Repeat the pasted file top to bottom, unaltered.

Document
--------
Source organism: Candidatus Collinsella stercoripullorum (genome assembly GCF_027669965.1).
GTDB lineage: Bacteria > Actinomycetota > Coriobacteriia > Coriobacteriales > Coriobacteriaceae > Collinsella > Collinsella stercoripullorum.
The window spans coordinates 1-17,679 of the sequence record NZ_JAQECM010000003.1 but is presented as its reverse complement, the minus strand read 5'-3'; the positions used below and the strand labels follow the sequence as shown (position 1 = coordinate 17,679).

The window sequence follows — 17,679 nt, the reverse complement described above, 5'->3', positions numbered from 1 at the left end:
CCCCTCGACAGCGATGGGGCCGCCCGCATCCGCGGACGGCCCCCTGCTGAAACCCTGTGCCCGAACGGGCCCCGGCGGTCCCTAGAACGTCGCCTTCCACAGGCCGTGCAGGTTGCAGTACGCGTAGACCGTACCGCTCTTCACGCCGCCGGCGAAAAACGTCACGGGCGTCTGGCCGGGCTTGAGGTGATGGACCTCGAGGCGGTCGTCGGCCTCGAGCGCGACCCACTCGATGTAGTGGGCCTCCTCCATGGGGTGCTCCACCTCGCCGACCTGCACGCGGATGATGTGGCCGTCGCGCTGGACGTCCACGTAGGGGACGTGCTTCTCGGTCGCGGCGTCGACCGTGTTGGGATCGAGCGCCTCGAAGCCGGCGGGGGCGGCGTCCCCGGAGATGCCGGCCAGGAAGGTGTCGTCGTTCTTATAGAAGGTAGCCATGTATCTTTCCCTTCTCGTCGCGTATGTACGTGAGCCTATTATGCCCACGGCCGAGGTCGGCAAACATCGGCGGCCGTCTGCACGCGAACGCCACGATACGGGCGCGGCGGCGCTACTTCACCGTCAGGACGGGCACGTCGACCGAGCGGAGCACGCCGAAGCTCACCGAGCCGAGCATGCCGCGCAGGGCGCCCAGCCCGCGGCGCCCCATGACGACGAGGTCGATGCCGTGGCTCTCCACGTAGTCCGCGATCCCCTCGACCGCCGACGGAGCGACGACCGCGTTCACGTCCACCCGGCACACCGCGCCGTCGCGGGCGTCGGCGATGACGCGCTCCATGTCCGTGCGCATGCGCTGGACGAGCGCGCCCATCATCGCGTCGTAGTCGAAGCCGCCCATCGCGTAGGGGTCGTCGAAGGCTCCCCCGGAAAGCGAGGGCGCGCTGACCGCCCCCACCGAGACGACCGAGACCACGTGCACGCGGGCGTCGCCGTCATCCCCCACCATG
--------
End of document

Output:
Source organism: Candidatus Collinsella stercoripullorum (genome assembly GCF_027669965.1).
GTDB lineage: Bacteria > Actinomycetota > Coriobacteriia > Coriobacteriales > Coriobacteriaceae > Collinsella > Collinsella stercoripullorum.
The window spans coordinates 1-17,679 of the sequence record NZ_JAQECM010000003.1 but is presented as its reverse complement, the minus strand read 5'-3'; the positions used below and the strand labels follow the sequence as shown (position 1 = coordinate 17,679).

The window sequence follows — 17,679 nt, the reverse complement described above, 5'->3', positions numbered from 1 at the left end:
CCCCTCGACAGCGATGGGGCCGCCCGCATCCGCGGACGGCCCCCTGCTGAAACCCTGTGCCCGAACGGGCCCCGGCGGTCCCTAGAACGTCGCCTTCCACAGGCCGTGCAGGTTGCAGTACGCGTAGACCGTACCGCTCTTCACGCCGCCGGCGAAAAACGTCACGGGCGTCTGGCCGGGCTTGAGGTGATGGACCTCGAGGCGGTCGTCGGCCTCGAGCGCGACCCACTCGATGTAGTGGGCCTCCTCCATGGGGTGCTCCACCTCGCCGACCTGCACGCGGATGATGTGGCCGTCGCGCTGGACGTCCACGTAGGGGACGTGCTTCTCGGTCGCGGCGTCGACCGTGTTGGGATCGAGCGCCTCGAAGCCGGCGGGGGCGGCGTCCCCGGAGATGCCGGCCAGGAAGGTGTCGTCGTTCTTATAGAAGGTAGCCATGTATCTTTCCCTTCTCGTCGCGTATGTACGTGAGCCTATTATGCCCACGGCCGAGGTCGGCAAACATCGGCGGCCGTCTGCACGCGAACGCCACGATACGGGCGCGGCGGCGCTACTTCACCGTCAGGACGGGCACGTCGACCGAGCGGAGCACGCCGAAGCTCACCGAGCCGAGCATGCCGCGCAGGGCGCCCAGCCCGCGGCGCCCCATGACGACGAGGTCGATGCCGTGGCTCTCCACGTAGTCCGCGATCCCCTCGACCGCCGACGGAGCGACGACCGCGTTCACGTCCACCCGGCACACCGCGCCGTCGCGGGCGTCGGCGATGACGCGCTCCATGTCCGTGCGCATGCGCTGGACGAGCGCGCCCATCATCGCGTCGTAGTCGAAGCCGCCCATCGCGTAGGGGTCGTCGAAGGCTCCCCCGGAAAGCGAGGGCGCGCTGACCGCCCCCACCGAGACGACCGAGACCACGTGCACGCGGGCGTCGCCGTCATCCCCCACCATG